Although I am self-employed and thus have to manage multiple projects, I don’t like feeling overwhelmed. So, I break my day into workable sections to channel my focus and give each task its own schedule. In the mornings (and after naps) I use that time to create new work, as that’s when my mind is the most fresh and free of other demands. I tend to external assignments—editing, revising, reviewing, and marketing—in the afternoon. More and more, though, I am cutting myself off earlier in the day. I used to work until 8 or 9pm and then have only a few hours to relax, but I want to enjoy what I do and also feel like my life exists away from my desk. Writing is so much a part of me, but it’s not everything. I enjoy travel and food and watching movies with my spouse. I love our walks around the neighborhood and catching up on good books. That’s living. That’s balance for me. Creating a low-stress environment, particularly when working from home, is important and within my power. And, when I’m free to unwind and recharge, I’ll be that much better for it the next day at my writing desk.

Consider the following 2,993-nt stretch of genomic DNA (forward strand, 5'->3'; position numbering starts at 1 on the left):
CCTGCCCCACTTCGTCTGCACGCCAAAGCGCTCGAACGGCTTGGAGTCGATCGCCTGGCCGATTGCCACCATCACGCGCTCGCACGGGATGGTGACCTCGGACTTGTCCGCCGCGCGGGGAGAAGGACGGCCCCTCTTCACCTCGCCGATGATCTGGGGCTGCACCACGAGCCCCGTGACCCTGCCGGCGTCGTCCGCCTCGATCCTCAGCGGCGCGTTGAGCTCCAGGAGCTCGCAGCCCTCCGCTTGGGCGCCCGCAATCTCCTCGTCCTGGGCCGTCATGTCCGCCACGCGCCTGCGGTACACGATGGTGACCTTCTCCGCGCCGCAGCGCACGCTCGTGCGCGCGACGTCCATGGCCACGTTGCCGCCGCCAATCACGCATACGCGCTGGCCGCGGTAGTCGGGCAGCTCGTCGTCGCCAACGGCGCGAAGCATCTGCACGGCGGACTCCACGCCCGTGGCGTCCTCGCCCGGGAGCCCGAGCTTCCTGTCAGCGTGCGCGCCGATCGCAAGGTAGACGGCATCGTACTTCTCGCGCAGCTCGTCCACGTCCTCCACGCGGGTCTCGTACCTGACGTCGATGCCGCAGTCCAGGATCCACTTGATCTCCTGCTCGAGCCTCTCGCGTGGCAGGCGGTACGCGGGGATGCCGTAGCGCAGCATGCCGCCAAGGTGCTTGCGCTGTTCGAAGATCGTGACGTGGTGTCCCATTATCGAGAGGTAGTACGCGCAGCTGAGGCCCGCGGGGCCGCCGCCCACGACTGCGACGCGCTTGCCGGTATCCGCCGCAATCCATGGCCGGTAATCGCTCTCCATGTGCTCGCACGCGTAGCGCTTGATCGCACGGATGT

Dawn Leas‘s chapbook, I Know When to Keep Quiet, was released in 2010 by Finishing Line Press. She earned an M.F.A. in Creative Writing from Wilkes University. Her work has appeared in, Literary Mama, Willows Wept Review, Southern Women’s Review, Interstice and elsewhere. In past lives she was a copywriter, freelancer, admissions director and middle-school English teacher. Currently, she is the associate director of the Wilkes University M.A./M.F.A. Creative Writing programs and a contributing editor at Poets’ Quarterly. For more information, please visit

2 thoughts on “An Interview with Lori A. May

  1. Pingback: Tuesday a.m. | Rkvry Quarterly Literary Journal